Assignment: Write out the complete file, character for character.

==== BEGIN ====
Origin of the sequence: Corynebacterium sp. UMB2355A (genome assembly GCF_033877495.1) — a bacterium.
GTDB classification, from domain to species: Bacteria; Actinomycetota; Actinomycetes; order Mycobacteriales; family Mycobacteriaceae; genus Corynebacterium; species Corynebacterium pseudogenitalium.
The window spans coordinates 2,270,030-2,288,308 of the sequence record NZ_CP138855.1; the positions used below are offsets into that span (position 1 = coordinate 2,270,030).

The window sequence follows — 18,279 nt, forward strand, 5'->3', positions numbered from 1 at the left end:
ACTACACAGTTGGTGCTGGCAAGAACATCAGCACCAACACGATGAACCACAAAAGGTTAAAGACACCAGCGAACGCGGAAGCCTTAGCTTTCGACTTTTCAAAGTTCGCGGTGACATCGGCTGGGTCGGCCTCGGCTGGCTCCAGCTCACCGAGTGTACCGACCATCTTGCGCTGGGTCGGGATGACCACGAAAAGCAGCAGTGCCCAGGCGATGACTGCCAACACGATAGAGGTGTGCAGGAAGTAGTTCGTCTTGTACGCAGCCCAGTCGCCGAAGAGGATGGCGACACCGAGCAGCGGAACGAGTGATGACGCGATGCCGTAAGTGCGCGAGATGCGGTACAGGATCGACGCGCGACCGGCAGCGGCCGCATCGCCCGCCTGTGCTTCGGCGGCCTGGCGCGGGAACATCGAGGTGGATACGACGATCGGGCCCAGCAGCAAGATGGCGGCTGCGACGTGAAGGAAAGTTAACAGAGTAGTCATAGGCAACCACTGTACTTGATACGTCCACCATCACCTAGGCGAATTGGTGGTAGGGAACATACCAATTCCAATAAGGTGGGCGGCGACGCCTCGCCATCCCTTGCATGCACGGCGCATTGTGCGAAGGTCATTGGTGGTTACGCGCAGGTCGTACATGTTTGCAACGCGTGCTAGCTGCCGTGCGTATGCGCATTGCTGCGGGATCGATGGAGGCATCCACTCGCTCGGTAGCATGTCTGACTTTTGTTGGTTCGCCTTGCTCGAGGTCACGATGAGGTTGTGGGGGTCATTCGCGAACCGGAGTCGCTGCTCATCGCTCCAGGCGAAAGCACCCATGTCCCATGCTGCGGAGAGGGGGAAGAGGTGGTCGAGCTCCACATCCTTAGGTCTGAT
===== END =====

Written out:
Origin of the sequence: Corynebacterium sp. UMB2355A (genome assembly GCF_033877495.1) — a bacterium.
GTDB classification, from domain to species: Bacteria; Actinomycetota; Actinomycetes; order Mycobacteriales; family Mycobacteriaceae; genus Corynebacterium; species Corynebacterium pseudogenitalium.
The window spans coordinates 2,270,030-2,288,308 of the sequence record NZ_CP138855.1; the positions used below are offsets into that span (position 1 = coordinate 2,270,030).

The window sequence follows — 18,279 nt, forward strand, 5'->3', positions numbered from 1 at the left end:
ACTACACAGTTGGTGCTGGCAAGAACATCAGCACCAACACGATGAACCACAAAAGGTTAAAGACACCAGCGAACGCGGAAGCCTTAGCTTTCGACTTTTCAAAGTTCGCGGTGACATCGGCTGGGTCGGCCTCGGCTGGCTCCAGCTCACCGAGTGTACCGACCATCTTGCGCTGGGTCGGGATGACCACGAAAAGCAGCAGTGCCCAGGCGATGACTGCCAACACGATAGAGGTGTGCAGGAAGTAGTTCGTCTTGTACGCAGCCCAGTCGCCGAAGAGGATGGCGACACCGAGCAGCGGAACGAGTGATGACGCGATGCCGTAAGTGCGCGAGATGCGGTACAGGATCGACGCGCGACCGGCAGCGGCCGCATCGCCCGCCTGTGCTTCGGCGGCCTGGCGCGGGAACATCGAGGTGGATACGACGATCGGGCCCAGCAGCAAGATGGCGGCTGCGACGTGAAGGAAAGTTAACAGAGTAGTCATAGGCAACCACTGTACTTGATACGTCCACCATCACCTAGGCGAATTGGTGGTAGGGAACATACCAATTCCAATAAGGTGGGCGGCGACGCCTCGCCATCCCTTGCATGCACGGCGCATTGTGCGAAGGTCATTGGTGGTTACGCGCAGGTCGTACATGTTTGCAACGCGTGCTAGCTGCCGTGCGTATGCGCATTGCTGCGGGATCGATGGAGGCATCCACTCGCTCGGTAGCATGTCTGACTTTTGTTGGTTCGCCTTGCTCGAGGTCACGATGAGGTTGTGGGGGTCATTCGCGAACCGGAGTCGCTGCTCATCGCTCCAGGCGAAAGCACCCATGTCCCATGCTGCGGAGAGGGGGAAGAGGTGGTCGAGCTCCACATCCTTAGGTCTGAT